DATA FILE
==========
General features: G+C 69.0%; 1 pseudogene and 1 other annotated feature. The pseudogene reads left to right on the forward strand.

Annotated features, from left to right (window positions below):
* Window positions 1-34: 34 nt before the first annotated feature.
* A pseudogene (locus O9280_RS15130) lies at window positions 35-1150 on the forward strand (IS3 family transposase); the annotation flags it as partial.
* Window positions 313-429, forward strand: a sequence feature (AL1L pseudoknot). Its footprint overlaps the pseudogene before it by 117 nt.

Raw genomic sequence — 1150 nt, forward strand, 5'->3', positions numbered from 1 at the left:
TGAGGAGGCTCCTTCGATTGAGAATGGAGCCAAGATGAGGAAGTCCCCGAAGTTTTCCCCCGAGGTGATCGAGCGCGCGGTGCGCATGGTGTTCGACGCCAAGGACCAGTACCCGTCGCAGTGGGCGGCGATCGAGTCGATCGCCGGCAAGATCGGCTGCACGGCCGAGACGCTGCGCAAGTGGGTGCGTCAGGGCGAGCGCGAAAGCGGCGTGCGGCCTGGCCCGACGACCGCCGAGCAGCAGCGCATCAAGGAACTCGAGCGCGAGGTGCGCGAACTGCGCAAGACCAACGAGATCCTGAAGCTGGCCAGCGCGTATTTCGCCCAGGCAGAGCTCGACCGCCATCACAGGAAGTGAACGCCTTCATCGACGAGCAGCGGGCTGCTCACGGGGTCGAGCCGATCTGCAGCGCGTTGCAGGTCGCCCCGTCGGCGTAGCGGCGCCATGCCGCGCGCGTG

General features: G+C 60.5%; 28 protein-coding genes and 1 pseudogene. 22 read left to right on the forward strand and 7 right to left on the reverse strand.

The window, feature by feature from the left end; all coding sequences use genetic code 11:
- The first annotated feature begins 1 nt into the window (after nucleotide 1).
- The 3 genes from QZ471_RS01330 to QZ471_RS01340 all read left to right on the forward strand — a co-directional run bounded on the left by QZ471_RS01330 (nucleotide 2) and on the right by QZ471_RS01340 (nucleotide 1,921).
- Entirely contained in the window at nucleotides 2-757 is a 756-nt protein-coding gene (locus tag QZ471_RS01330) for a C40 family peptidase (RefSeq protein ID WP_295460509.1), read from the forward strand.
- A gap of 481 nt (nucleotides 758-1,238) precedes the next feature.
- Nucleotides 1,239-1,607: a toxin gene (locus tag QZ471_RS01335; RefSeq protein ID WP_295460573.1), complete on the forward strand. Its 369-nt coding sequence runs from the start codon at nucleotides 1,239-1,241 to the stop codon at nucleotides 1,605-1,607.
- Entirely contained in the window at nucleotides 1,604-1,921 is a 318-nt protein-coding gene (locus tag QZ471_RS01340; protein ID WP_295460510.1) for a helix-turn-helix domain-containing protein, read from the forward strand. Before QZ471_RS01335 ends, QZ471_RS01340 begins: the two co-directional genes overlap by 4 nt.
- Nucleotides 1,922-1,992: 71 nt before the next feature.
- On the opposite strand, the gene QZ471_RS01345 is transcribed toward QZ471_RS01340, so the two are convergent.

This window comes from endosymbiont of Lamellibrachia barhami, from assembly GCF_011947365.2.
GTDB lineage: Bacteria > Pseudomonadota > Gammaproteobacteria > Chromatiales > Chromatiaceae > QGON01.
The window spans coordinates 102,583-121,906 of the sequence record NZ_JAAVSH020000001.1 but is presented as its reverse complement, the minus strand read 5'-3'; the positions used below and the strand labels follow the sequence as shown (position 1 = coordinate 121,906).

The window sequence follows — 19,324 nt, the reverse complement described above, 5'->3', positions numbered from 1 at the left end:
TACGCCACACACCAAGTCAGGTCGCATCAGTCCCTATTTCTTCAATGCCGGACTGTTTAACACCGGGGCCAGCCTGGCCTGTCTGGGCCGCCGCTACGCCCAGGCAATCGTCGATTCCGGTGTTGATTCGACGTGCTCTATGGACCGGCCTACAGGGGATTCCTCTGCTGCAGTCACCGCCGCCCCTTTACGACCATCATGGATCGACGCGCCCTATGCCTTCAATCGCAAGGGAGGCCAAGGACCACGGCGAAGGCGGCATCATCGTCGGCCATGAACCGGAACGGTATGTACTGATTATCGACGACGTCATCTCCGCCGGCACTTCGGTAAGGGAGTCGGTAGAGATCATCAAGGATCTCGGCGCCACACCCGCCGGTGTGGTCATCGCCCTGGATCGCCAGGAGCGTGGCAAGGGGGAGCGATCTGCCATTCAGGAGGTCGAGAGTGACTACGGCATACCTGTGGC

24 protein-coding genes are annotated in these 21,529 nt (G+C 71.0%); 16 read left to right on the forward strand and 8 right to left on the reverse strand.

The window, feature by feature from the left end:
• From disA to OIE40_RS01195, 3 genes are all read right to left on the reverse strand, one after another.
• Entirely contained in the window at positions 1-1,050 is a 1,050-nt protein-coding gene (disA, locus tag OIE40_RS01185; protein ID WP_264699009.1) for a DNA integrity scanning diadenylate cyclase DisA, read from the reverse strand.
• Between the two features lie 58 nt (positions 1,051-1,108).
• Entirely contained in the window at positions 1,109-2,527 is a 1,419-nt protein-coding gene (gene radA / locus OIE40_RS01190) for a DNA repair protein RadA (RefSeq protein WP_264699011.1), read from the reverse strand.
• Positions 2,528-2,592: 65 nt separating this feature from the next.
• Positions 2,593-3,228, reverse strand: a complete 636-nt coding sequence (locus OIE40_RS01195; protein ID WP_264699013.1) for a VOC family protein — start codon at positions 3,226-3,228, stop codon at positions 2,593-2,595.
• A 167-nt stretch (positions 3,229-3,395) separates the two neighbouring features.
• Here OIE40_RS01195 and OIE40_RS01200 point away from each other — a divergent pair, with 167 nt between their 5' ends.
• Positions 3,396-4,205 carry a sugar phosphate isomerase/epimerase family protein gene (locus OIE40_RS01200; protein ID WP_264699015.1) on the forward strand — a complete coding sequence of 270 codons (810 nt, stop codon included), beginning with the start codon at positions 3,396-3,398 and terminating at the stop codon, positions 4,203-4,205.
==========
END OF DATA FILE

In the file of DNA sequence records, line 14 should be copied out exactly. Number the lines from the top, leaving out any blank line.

- Nucleotides 1,239-1,607: a toxin gene (locus tag QZ471_RS01335; RefSeq protein ID WP_295460573.1), complete on the forward strand. Its 369-nt coding sequence runs from the start codon at nucleotides 1,239-1,241 to the stop codon at nucleotides 1,605-1,607.